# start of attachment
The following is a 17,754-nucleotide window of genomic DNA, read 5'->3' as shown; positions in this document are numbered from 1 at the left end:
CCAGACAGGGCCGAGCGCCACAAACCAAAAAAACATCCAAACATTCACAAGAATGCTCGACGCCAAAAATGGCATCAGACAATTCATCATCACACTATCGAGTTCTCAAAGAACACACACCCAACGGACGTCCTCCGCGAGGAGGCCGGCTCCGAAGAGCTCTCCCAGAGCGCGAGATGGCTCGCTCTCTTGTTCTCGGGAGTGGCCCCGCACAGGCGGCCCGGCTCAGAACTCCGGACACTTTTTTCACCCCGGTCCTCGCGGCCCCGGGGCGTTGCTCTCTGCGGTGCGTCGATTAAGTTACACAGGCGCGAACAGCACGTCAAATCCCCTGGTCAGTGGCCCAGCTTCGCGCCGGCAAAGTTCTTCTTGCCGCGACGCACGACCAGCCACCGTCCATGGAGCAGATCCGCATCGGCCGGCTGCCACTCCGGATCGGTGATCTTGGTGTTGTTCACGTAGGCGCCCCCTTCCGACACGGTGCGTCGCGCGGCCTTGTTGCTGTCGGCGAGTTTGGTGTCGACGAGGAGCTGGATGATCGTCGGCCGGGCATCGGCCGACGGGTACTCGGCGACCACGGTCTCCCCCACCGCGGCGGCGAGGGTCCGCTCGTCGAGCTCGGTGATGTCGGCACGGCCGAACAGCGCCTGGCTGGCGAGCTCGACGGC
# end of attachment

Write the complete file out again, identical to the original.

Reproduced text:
The following is a 17,754-nucleotide window of genomic DNA, read 5'->3' as shown; positions in this document are numbered from 1 at the left end:
CCAGACAGGGCCGAGCGCCACAAACCAAAAAAACATCCAAACATTCACAAGAATGCTCGACGCCAAAAATGGCATCAGACAATTCATCATCACACTATCGAGTTCTCAAAGAACACACACCCAACGGACGTCCTCCGCGAGGAGGCCGGCTCCGAAGAGCTCTCCCAGAGCGCGAGATGGCTCGCTCTCTTGTTCTCGGGAGTGGCCCCGCACAGGCGGCCCGGCTCAGAACTCCGGACACTTTTTTCACCCCGGTCCTCGCGGCCCCGGGGCGTTGCTCTCTGCGGTGCGTCGATTAAGTTACACAGGCGCGAACAGCACGTCAAATCCCCTGGTCAGTGGCCCAGCTTCGCGCCGGCAAAGTTCTTCTTGCCGCGACGCACGACCAGCCACCGTCCATGGAGCAGATCCGCATCGGCCGGCTGCCACTCCGGATCGGTGATCTTGGTGTTGTTCACGTAGGCGCCCCCTTCCGACACGGTGCGTCGCGCGGCCTTGTTGCTGTCGGCGAGTTTGGTGTCGACGAGGAGCTGGATGATCGTCGGCCGGGCATCGGCCGACGGGTACTCGGCGACCACGGTCTCCCCCACCGCGGCGGCGAGGGTCCGCTCGTCGAGCTCGGTGATGTCGGCACGGCCGAACAGCGCCTGGCTGGCGAGCTCGACGGC